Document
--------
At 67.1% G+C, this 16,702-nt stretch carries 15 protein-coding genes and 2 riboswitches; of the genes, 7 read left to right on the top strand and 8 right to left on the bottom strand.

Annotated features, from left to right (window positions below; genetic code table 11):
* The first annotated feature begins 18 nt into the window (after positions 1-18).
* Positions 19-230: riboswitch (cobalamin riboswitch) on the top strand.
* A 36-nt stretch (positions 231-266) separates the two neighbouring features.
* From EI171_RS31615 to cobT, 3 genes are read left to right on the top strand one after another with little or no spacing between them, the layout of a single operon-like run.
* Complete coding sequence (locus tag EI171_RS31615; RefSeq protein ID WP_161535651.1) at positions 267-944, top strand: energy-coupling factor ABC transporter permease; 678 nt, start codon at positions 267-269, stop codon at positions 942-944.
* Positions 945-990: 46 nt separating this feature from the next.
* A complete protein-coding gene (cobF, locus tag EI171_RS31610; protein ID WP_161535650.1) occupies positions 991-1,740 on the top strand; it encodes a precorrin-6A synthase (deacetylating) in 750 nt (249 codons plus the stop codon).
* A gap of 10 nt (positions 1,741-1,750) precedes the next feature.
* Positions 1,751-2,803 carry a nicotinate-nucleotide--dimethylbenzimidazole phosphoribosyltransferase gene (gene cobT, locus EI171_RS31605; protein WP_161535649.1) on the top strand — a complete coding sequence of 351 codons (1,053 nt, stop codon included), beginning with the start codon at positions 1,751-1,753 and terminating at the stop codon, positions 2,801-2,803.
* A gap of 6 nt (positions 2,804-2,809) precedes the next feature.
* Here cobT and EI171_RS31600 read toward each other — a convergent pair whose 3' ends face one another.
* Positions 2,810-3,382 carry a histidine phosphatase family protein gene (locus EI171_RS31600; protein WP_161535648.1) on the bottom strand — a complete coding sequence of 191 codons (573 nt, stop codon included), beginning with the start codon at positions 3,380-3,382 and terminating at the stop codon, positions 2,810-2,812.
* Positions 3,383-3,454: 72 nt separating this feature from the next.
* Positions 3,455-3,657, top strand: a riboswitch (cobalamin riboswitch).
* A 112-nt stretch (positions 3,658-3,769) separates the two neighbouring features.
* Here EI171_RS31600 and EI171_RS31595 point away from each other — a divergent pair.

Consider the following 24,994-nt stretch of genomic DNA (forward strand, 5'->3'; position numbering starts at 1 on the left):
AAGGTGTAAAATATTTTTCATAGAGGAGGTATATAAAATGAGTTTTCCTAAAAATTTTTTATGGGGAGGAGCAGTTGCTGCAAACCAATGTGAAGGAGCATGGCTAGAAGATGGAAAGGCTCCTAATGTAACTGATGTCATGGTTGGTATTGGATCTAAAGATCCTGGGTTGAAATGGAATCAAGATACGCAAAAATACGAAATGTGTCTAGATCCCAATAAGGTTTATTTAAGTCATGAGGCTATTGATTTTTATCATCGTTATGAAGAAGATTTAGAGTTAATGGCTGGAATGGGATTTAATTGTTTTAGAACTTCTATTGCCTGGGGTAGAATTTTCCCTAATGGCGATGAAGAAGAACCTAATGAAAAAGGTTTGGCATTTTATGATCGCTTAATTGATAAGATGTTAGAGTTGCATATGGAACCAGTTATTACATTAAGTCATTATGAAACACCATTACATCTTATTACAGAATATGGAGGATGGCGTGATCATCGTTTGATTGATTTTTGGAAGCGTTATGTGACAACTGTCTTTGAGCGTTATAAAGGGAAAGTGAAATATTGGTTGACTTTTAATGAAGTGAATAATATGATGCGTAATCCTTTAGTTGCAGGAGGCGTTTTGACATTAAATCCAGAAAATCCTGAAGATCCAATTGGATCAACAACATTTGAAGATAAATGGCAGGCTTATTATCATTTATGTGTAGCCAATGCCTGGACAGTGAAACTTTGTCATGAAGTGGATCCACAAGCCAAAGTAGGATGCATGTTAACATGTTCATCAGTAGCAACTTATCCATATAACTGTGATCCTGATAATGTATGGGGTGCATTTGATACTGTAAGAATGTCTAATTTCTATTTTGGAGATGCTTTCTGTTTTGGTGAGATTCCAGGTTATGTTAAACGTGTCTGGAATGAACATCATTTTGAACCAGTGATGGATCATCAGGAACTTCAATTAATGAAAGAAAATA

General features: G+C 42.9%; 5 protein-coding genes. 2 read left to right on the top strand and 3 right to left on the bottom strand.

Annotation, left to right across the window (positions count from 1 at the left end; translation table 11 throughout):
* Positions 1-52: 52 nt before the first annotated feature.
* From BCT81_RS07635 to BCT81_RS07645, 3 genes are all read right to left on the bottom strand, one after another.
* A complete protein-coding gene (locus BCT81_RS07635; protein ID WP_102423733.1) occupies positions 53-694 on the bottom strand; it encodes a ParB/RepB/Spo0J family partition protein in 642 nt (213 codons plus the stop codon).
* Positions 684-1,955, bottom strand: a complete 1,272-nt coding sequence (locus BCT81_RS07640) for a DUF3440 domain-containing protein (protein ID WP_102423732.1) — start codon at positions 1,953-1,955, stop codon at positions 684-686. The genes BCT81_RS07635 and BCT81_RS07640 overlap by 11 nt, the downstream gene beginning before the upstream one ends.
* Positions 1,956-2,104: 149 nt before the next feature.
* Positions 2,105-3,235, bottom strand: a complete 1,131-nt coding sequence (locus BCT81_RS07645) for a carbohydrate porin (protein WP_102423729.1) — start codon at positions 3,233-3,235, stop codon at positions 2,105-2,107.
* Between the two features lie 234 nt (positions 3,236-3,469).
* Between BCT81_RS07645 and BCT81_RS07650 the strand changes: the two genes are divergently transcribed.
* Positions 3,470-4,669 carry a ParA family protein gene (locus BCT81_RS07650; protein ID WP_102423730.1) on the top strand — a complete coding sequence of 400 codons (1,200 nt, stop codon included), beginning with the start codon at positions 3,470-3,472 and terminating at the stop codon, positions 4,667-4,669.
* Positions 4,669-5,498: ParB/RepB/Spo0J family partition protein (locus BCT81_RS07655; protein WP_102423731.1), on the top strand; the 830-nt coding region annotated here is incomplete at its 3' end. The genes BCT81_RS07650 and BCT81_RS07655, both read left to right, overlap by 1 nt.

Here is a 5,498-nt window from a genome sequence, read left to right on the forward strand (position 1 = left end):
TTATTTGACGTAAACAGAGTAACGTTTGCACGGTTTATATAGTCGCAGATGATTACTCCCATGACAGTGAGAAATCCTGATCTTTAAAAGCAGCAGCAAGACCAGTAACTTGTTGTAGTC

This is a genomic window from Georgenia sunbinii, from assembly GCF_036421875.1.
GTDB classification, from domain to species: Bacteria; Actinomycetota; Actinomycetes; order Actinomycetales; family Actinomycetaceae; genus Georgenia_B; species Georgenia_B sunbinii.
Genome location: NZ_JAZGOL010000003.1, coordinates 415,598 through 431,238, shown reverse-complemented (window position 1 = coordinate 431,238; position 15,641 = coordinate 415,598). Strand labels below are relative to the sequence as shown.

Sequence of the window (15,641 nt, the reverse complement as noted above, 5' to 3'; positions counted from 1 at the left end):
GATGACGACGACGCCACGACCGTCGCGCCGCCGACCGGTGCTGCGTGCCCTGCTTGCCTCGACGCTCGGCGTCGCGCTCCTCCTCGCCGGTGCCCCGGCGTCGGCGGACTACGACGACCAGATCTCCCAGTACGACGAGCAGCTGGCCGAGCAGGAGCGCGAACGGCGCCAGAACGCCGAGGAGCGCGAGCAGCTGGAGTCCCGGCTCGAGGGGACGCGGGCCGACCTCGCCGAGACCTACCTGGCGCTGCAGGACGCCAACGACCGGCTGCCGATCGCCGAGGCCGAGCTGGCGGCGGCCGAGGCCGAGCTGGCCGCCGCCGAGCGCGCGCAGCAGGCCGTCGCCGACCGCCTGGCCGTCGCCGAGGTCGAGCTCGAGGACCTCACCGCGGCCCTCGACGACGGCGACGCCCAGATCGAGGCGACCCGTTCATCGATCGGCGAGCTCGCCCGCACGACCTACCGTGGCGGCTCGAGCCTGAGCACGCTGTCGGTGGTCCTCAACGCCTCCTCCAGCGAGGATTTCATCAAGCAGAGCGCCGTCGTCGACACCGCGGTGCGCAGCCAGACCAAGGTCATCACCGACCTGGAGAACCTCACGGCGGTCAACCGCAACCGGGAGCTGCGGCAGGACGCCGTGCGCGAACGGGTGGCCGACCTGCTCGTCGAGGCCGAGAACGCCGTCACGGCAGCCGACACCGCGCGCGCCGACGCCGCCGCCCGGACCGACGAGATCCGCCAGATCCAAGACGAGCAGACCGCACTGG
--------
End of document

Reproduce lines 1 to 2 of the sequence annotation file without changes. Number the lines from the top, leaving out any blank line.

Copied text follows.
At 67.1% G+C, this 16,702-nt stretch carries 15 protein-coding genes and 2 riboswitches; of the genes, 7 read left to right on the top strand and 8 right to left on the bottom strand.

Annotated features, from left to right (window positions below; genetic code table 11):